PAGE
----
—M.C. Easton, author of The Gods of Kittitas County

“A great read. Jack Remick has the amazing ability to transport readers to another era and not allow them to return until the end of the final chapter.” —Marie Romero Cash, author of the Jemimah Hodge Mysteries


“I was, I admit, somewhat astounded that a man could write with such insight into the private thoughts of women, particularly about their bodies and how it feels to be in a woman’s body—especially as she comes of age physically. However he accomplished this, he was successful, and we are brought into the worlds of the maiden, mother, and crone, as we see Woman in all her aspects through the story of these two mysterious women, who come together to begin a new life—the one that we finally come to believe Gabriela will experience, even as she finds a young girl to become her handmaiden as the book concludes.”

—Nancy Roberts, writer, actor, video and website producer

“Remick laces Spanish and English dialogue, crusted agéd skin and voluptuous beauty, bloody violence and exquisite tenderness. As he blurs boundaries we are sucked into this story, chapter by chapter, until we too transform, we too feel we have glimpsed the answer to immortality’s riddles. Gabriela and The Widow is sure to hook readers who enjoy a well told and fascinating story where all the gem-like details fall together to form a rich and satisfying puzzle.”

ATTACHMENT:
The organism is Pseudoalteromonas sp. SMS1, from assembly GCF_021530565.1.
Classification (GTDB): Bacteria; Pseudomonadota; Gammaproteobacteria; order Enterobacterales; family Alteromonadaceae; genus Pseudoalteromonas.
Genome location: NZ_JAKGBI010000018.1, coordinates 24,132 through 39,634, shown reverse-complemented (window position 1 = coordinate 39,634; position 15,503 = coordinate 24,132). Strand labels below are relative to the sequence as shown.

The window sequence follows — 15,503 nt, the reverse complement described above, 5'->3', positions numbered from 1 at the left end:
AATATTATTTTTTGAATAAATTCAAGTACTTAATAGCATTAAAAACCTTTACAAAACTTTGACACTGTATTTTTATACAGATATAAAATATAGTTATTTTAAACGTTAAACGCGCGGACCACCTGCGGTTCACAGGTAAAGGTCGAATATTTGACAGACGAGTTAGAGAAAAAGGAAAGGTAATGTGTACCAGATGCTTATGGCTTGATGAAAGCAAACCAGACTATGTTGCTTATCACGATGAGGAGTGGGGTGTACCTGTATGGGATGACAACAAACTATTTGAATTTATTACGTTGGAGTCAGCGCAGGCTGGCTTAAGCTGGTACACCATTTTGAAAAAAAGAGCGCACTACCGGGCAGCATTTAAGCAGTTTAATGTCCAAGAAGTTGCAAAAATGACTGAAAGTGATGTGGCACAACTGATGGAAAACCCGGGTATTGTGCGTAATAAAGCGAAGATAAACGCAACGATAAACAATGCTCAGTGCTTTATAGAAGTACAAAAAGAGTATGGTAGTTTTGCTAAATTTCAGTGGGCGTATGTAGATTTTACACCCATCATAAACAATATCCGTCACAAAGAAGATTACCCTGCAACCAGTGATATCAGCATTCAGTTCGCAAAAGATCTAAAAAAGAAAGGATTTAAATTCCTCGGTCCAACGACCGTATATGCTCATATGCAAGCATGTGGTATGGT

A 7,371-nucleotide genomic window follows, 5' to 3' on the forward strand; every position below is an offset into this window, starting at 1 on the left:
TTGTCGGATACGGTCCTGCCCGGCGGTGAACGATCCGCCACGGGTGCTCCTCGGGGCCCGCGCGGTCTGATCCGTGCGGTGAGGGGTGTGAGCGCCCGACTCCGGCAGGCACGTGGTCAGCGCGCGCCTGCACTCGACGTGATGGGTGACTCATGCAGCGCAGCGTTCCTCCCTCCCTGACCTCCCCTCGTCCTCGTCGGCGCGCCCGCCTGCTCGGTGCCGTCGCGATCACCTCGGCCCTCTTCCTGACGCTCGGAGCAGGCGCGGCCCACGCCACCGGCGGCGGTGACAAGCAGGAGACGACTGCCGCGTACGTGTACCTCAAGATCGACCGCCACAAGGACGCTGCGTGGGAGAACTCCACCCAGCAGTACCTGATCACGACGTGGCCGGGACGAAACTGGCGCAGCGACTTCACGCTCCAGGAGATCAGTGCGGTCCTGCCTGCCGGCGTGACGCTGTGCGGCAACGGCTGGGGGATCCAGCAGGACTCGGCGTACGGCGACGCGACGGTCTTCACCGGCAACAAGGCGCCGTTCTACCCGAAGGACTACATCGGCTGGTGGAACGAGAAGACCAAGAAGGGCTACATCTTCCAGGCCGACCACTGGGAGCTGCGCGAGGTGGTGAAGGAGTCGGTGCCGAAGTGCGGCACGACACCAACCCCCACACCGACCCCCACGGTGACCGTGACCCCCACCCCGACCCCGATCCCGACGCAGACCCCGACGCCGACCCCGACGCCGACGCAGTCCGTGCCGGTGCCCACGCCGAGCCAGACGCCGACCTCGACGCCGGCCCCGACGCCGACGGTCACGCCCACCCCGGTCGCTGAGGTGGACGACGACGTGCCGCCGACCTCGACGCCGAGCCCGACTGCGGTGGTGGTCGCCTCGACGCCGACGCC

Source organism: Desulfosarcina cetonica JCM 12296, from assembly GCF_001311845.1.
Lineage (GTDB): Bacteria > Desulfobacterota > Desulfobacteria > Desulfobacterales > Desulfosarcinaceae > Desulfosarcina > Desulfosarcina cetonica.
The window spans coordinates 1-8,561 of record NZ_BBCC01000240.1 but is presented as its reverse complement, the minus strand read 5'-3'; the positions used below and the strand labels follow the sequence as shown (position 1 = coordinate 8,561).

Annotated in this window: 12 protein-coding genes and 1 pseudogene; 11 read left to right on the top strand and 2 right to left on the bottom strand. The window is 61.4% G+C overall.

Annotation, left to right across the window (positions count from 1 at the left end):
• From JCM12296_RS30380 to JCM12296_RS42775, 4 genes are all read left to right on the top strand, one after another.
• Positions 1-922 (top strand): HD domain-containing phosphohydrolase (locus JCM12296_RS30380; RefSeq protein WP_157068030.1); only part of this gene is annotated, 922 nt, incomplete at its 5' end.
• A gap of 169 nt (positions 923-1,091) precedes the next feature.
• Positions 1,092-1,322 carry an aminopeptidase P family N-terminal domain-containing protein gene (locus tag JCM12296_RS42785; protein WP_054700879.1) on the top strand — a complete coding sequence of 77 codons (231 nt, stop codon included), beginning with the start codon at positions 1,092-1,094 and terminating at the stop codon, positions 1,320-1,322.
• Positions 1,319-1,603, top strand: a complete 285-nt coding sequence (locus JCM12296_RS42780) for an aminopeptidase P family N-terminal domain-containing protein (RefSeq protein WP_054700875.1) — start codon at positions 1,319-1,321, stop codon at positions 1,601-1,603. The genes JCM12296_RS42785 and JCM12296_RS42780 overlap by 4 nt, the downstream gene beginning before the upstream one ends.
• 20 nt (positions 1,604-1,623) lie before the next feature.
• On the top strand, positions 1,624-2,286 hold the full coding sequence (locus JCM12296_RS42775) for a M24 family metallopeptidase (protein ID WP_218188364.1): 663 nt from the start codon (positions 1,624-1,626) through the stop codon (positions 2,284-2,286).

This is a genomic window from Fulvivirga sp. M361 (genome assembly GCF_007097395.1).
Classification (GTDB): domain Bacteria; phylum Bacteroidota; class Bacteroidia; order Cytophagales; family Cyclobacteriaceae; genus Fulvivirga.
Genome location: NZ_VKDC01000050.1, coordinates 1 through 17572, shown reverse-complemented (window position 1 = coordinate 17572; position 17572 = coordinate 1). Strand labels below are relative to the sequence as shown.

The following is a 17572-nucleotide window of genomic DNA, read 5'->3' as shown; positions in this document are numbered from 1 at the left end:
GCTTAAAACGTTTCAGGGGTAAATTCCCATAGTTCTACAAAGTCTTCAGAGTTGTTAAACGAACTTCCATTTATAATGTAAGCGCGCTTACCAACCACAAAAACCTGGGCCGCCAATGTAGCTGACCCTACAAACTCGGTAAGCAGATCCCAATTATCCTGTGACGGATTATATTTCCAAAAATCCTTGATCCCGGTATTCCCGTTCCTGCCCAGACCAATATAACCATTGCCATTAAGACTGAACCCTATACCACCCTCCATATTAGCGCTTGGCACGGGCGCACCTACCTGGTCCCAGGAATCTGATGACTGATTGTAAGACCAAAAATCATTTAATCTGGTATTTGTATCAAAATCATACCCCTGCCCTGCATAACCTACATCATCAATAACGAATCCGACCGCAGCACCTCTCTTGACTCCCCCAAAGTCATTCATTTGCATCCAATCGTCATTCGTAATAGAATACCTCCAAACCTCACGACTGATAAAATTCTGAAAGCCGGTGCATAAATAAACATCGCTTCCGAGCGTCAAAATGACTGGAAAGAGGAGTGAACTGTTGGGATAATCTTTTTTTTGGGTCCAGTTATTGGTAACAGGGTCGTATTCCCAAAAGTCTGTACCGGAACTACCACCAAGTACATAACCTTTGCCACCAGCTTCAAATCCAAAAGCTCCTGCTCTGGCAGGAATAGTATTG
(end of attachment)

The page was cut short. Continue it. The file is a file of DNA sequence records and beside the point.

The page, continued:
—Paula Lowe, Publisher, Big Yes Press, former editor Solo Novo Magazine

“A lyrical treasure that paints a magical mysterious world of two women, so close they inhabit each others’ dreams and relive each others’ experiences …. This is a beautiful, horrific, captivating read full of the lights and colors, the smells and music of southern Mexico and central California.”

—Arleen Williams, author of The Thirty-Ninth Victim

“The plot is complex and filled with revenge, sometimes sadness, and a level of mystery and intrigue that only a well versed and experienced author could accomplish …. A master tale by a master talent.”

—Terri Forehand, Writing and Others Ways into the Heart


“Riveting…. This is not a neat morality tale. Remick’s novel invites us to taste the blood and to roll in the sweat. It also invites us to enjoy one subordinated woman’s payback.”

—Scott Driscoll, author of Better You Go Home

“Jack Remick’s words forces the reader to keep turning the pages. The plot is complex and filled with sadness, regret, and a level of mystery and intrigue.” —Blogcritics